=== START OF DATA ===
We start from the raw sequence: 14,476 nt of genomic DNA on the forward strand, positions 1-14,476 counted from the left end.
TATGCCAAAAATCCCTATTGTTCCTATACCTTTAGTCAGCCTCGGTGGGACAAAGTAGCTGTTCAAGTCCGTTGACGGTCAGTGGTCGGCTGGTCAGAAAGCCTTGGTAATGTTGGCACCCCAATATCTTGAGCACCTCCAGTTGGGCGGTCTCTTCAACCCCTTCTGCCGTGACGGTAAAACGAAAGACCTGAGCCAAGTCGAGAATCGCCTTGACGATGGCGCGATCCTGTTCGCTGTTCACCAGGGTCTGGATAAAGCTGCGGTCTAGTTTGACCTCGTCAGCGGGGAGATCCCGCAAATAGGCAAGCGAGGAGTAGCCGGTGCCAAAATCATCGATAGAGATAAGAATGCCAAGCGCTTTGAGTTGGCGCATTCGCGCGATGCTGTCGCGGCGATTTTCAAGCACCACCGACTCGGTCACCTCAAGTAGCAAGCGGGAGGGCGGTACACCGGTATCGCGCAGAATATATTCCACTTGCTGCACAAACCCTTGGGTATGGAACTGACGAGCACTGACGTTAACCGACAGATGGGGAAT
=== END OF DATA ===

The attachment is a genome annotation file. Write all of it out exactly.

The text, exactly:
We start from the raw sequence: 14,476 nt of genomic DNA on the forward strand, positions 1-14,476 counted from the left end.
TATGCCAAAAATCCCTATTGTTCCTATACCTTTAGTCAGCCTCGGTGGGACAAAGTAGCTGTTCAAGTCCGTTGACGGTCAGTGGTCGGCTGGTCAGAAAGCCTTGGTAATGTTGGCACCCCAATATCTTGAGCACCTCCAGTTGGGCGGTCTCTTCAACCCCTTCTGCCGTGACGGTAAAACGAAAGACCTGAGCCAAGTCGAGAATCGCCTTGACGATGGCGCGATCCTGTTCGCTGTTCACCAGGGTCTGGATAAAGCTGCGGTCTAGTTTGACCTCGTCAGCGGGGAGATCCCGCAAATAGGCAAGCGAGGAGTAGCCGGTGCCAAAATCATCGATAGAGATAAGAATGCCAAGCGCTTTGAGTTGGCGCATTCGCGCGATGCTGTCGCGGCGATTTTCAAGCACCACCGACTCGGTCACCTCAAGTAGCAAGCGGGAGGGCGGTACACCGGTATCGCGCAGAATATATTCCACTTGCTGCACAAACCCTTGGGTATGGAACTGACGAGCACTGACGTTAACCGACAGATGGGGAAT